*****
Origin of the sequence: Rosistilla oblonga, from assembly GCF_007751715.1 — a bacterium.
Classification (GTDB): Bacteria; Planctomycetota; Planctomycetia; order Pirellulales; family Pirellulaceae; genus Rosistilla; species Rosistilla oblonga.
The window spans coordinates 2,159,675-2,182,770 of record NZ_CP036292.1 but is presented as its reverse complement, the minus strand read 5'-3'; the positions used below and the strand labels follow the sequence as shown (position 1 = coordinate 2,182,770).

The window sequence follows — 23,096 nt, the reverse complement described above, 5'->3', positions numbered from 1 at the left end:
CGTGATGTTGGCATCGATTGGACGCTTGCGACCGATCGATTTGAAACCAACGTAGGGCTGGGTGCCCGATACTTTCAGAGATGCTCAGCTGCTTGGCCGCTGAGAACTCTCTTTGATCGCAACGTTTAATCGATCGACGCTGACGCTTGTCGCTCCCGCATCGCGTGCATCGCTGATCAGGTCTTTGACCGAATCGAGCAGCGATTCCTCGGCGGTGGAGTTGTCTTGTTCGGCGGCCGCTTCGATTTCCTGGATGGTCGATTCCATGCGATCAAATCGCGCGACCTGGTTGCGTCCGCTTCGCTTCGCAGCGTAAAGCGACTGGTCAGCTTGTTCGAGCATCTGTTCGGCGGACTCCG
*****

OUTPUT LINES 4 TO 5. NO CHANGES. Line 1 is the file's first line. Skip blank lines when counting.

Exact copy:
The window sequence follows — 23,096 nt, the reverse complement described above, 5'->3', positions numbered from 1 at the left end:
CGTGATGTTGGCATCGATTGGACGCTTGCGACCGATCGATTTGAAACCAACGTAGGGCTGGGTGCCCGATACTTTCAGAGATGCTCAGCTGCTTGGCCGCTGAGAACTCTCTTTGATCGCAACGTTTAATCGATCGACGCTGACGCTTGTCGCTCCCGCATCGCGTGCATCGCTGATCAGGTCTTTGACCGAATCGAGCAGCGATTCCTCGGCGGTGGAGTTGTCTTGTTCGGCGGCCGCTTCGATTTCCTGGATGGTCGATTCCATGCGATCAAATCGCGCGACCTGGTTGCGTCCGCTTCGCTTCGCAGCGTAAAGCGACTGGTCAGCTTGTTCGAGCATCTGTTCGGCGGACTCCG